Pre-Human, Post-Human, or Somewhere in Between? Locating Music after Humanism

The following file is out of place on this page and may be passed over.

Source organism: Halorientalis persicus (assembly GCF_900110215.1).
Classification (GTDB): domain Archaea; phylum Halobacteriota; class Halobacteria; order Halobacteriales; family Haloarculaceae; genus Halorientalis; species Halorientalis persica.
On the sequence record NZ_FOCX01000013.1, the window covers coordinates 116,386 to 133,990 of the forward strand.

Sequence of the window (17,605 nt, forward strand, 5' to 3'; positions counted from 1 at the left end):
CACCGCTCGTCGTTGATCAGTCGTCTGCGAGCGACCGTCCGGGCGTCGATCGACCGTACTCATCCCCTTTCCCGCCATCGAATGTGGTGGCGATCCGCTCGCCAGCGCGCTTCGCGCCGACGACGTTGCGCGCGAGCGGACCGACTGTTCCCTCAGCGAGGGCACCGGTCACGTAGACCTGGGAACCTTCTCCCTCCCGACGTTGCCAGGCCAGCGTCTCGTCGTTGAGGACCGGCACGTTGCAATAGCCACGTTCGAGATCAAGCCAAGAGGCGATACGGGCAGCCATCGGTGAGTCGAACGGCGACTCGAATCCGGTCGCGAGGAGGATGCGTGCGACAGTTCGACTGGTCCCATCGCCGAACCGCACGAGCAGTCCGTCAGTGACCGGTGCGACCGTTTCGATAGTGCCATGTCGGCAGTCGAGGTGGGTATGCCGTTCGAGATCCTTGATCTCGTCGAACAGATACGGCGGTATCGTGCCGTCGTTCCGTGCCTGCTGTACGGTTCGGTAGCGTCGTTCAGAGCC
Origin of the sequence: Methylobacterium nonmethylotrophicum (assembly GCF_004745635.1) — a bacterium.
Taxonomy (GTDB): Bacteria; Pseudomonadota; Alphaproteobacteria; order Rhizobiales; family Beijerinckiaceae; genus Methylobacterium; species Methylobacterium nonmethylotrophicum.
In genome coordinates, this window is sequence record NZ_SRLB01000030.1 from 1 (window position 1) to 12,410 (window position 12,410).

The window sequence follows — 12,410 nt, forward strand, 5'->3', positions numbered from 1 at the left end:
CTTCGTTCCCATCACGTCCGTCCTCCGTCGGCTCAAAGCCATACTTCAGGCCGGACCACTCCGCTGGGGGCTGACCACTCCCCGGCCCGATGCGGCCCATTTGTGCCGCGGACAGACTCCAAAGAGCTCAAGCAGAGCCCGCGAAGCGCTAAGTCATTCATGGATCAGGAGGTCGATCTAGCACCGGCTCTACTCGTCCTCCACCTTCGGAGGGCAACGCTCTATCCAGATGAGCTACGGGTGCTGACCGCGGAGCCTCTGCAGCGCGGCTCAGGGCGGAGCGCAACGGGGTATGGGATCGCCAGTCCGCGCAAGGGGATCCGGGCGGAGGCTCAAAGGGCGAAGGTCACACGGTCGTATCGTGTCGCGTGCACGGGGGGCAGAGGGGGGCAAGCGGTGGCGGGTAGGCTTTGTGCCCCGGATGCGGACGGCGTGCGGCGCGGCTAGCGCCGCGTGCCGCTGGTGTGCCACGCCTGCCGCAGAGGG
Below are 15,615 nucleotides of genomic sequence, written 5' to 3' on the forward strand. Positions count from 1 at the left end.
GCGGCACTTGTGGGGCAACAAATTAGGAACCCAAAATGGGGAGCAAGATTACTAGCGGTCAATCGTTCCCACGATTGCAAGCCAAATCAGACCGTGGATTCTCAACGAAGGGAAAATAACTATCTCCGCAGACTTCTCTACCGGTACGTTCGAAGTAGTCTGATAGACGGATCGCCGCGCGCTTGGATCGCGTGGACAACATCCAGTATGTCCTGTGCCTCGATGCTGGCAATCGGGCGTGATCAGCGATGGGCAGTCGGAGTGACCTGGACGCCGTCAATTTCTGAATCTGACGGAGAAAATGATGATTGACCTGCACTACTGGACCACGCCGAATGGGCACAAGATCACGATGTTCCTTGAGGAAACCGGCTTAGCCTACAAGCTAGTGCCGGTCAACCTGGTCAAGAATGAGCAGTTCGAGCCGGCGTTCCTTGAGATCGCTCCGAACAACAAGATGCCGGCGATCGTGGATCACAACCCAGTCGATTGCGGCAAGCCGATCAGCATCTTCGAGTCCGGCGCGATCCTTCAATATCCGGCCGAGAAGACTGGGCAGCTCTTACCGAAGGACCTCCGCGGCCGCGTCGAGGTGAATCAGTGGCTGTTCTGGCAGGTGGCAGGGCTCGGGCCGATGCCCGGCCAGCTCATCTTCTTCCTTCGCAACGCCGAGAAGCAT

For centuries, music has occupied a variable place between such broad domains of human experience as theory and practice, art and science, concept and percept, and language and number. More recently, music has been plumbed for insights into our species’ evolutionary heritage and harnessed to post-humanist realignments of human music-making with nonhuman communication and the non-intentional dynamics of cultural transmission. The temporal logic of distant past and uncertain future that imbues the rhetorical pair pre-human and post-human seems altogether characteristic of an impending ecological disaster in which the humans responsible for climate change find themselves caught between too late and not yet. In dialogue with the philosophies of Giorgio Agamben and Alain Badiou, this paper navigates music’s complex geometry of betweenness (especially in regard to language and number) and inquires how that geometry might mutate in response to post-humanist temporalities—of which our own pandemic time is just one manifestation.